TORONTO – The American League Championship Series was lost long before Ryan Merritt slopped his way to 13 fingers-crossed outs, before Marco Estrada made a few mistakes too many, before the 48,800 that filled Rogers Centre for one final rowdy time left the building.

By missing opportunities in the first three games of the series, the Toronto Blue Jays left themselves no margin for error against a Cleveland club that played with little slack. Becoming the second team to ever rally from a 3-0 deficit in the post-season was never likely, even if you could a path back to Progressive Field with the left-handed Merritt, who topped out at 87.4 mph and sat 86, starting Wednesday in a mismatch with Estrada, an all-star.

Really, a 3-0 win in the series clincher for AL Central champions makes little sense, but then, so many things in this wild, disjointed Blue Jays season didn’t play out the way you would have expected. Getting stymied by Merritt before the dragon of death Andrew Miller burned through what remained of their hopes and Cody Allen swept away the ashes?

Sort of fitting, in a twisted sense.

Now come the bigger-picture questions, starting with the pending free agencies of franchise icons Edwin Encarnacion and Jose Bautista, along with Michael Saunders, Brett Cecil and Dioner Navarro, among others. Industry sources believe Encarnacion is headed for a nine-figure contract while Bautista’s market may be more robust than some expect as teams that miss out on Encarnacion are likely to circle back to him.

The only thing clear is that this Blue Jays group will be substantially different when it returns in 2017 after back-to-back trips to the ALCS.

One person definitely back is John Gibbons, who will manage 2017 in the final year of his current contract, team president Mark Shapiro told Sportsnet.

“There’s a level of consistency with him in approach that is unflappable and I think that translates into toughness,” Shapiro said in an interview. “He’s the same guy and in a role like this, when people tend to go with the wind and get so impacted by the emotion that flies all around us, that stability, that strength and that toughness from a leader is a real asset.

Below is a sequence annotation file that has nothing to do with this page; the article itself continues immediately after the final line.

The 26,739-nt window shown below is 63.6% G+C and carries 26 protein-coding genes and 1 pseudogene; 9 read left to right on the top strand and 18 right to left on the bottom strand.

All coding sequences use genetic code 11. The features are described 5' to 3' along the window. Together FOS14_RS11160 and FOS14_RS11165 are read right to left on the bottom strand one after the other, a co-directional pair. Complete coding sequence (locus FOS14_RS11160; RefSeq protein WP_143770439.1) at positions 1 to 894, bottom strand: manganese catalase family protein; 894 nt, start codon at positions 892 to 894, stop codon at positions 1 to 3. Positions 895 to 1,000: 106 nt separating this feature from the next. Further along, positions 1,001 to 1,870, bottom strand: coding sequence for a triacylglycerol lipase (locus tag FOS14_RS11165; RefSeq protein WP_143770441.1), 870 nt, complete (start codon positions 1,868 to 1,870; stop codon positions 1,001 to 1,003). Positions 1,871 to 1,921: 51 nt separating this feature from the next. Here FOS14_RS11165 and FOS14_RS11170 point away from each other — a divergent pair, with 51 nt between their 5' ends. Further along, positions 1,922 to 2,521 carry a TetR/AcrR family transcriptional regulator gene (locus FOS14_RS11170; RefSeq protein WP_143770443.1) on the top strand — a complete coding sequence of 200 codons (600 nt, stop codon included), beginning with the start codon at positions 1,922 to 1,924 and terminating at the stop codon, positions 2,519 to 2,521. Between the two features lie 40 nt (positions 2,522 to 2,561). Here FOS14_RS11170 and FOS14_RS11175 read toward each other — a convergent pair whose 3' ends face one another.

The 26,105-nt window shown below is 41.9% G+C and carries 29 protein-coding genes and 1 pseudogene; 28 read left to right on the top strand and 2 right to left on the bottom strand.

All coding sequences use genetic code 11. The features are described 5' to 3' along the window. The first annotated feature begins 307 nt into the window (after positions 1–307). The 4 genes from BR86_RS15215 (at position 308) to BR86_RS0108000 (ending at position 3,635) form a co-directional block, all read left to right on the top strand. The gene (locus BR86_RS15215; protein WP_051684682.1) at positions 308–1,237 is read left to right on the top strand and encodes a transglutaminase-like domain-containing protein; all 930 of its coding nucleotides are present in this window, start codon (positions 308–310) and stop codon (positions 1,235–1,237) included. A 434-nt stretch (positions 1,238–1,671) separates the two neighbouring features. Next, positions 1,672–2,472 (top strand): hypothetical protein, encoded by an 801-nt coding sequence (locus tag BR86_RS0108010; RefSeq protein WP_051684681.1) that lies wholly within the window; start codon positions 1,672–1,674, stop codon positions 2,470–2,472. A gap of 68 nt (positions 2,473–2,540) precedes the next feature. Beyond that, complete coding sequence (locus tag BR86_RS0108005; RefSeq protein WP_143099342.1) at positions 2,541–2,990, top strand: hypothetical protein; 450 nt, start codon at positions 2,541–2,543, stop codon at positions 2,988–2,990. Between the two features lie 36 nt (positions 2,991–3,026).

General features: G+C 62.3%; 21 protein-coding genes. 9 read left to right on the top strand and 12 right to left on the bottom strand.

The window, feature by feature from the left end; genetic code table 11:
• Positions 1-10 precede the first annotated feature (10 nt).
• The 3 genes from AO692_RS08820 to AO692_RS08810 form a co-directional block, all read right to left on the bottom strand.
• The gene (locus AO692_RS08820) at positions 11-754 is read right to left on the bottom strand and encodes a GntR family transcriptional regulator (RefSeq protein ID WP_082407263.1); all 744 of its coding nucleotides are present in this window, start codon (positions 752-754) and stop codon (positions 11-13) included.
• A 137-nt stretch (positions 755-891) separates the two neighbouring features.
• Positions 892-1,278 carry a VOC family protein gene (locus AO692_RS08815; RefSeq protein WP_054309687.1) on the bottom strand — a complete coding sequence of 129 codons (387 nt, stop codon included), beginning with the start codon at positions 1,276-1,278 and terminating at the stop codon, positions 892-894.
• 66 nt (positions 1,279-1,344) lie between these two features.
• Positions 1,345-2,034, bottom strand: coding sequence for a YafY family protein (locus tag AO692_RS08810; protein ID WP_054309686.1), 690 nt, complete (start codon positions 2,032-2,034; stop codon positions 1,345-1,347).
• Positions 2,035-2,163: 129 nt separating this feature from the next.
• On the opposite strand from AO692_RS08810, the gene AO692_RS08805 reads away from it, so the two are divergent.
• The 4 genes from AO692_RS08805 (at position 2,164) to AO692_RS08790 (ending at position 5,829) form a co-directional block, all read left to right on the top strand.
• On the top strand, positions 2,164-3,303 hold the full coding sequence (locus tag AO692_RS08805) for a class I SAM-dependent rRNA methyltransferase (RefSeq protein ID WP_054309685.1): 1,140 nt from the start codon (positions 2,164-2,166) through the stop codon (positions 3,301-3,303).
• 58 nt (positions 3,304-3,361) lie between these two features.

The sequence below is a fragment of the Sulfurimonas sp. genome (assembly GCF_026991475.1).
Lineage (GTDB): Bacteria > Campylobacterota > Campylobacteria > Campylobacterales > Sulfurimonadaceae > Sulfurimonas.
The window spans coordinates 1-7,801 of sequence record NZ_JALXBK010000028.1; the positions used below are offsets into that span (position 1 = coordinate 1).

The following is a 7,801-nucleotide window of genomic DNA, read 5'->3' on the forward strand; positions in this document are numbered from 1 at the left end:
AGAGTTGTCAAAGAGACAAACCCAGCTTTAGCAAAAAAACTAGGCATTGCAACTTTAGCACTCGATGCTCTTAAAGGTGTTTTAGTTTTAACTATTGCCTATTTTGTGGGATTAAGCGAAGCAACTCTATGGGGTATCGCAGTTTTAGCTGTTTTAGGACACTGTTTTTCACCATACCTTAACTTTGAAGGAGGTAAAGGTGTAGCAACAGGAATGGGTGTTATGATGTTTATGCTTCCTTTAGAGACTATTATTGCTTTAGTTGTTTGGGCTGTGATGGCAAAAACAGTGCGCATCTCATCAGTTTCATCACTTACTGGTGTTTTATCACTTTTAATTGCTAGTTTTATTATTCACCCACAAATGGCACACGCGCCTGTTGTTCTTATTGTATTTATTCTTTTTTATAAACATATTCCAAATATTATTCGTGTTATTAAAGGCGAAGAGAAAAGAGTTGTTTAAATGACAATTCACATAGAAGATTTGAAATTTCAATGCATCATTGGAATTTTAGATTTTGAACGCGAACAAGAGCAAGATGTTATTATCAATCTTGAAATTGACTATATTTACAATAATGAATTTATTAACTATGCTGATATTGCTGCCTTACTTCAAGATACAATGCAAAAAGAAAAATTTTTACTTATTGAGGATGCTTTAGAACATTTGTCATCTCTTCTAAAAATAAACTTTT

“There’s no panic. He believes in the talent, he believes in his players, he believes in the process and he believes in all the work that’s been done to date. That gives us confidence, that gives the players confidence and the belief to hold true to the bigger picture. That’s a separator.”

Less certain is how much money the Blue Jays will have to spend as the team is still working through off-season planning to determine a payroll number for next year. But the change at CEO from Guy Laurence to the incoming Joe Natale at team owner Rogers Communications Inc., is believed to be a good thing for the team.

Certainly the expectations for the Blue Jays have changed substantially, both from a fanbase that led the American League in attendance at 3,392,099 during the regular season, and perhaps from an ownership that continually cites the team’s revenue generation for the Media division in its quarterly reports.

The Blue Jays currently have $103.3 million in guarantees to eight players for next season, with Marcus Stroman expected to be only the substantial arbitration hit. Focal points this winter are likely to be on adding athletic, speedy left-handed hitters to the lineup, beefing up the bullpen and adding depth to an exceptionally strong starting rotation.

The Blue Jays’ right-handed heavy lineup was seen as a liability that contributed to a dismal 11-16 September that nearly pushed them out of the playoffs, and in Game 5, it didn’t help them against Merritt, owner of a 3.70 ERA and a 9.8 hits per nine rate at triple-A Columbus with all of 11 big-league innings under his belt.

He retired the first 10 batters he faced, a run broken up by Josh Donaldson’s single in the fourth, but Encarnacion followed with a double-play ball to short that ended the inning. Russell Martin blooped a one-out single in the fifth to prompt Cleveland manager Terry Francona to not tempt fate and bring in Bryan Shaw, who struck out both Ezequiel Carrera and Kevin Pillar to snuff out the threat.

Miller, who recorded 28 outs in the ALCS, took over after Bautista’s one-out single in the sixth and on the first pitch induced a double-play grounder from Donaldson to kill another attempt at a rally.

Pinch-hitter Dioner Navarro delivered his second and the Blue Jays’ third hit off Miller in the eighth but things went nowhere there, either.

Bautista, in perhaps his last at-bat with the Blue Jays, led off the ninth with a double off Allen and made the Rogers Centre roar nearly as loudly as it did when he hit his bat-flip home run in Game 5 of the ALDS last year. But Donaldson struck out as did Encarnacion, serenaded with chants of “Eddie, Eddie, Eddie” as he stepped to the plate for maybe the last time with the Blue Jays.

Troy Tulowitzki popped out to end it and Bautista walked from second to the dugout with his head down, greeted by a pat on the back from Stroman as he descended down the steps. Tulowitzki tossed his batting gloves to some fans, while Encarnacion slid his bat to another over top of the dugout, Cleveland celebrating by the mound the whole time.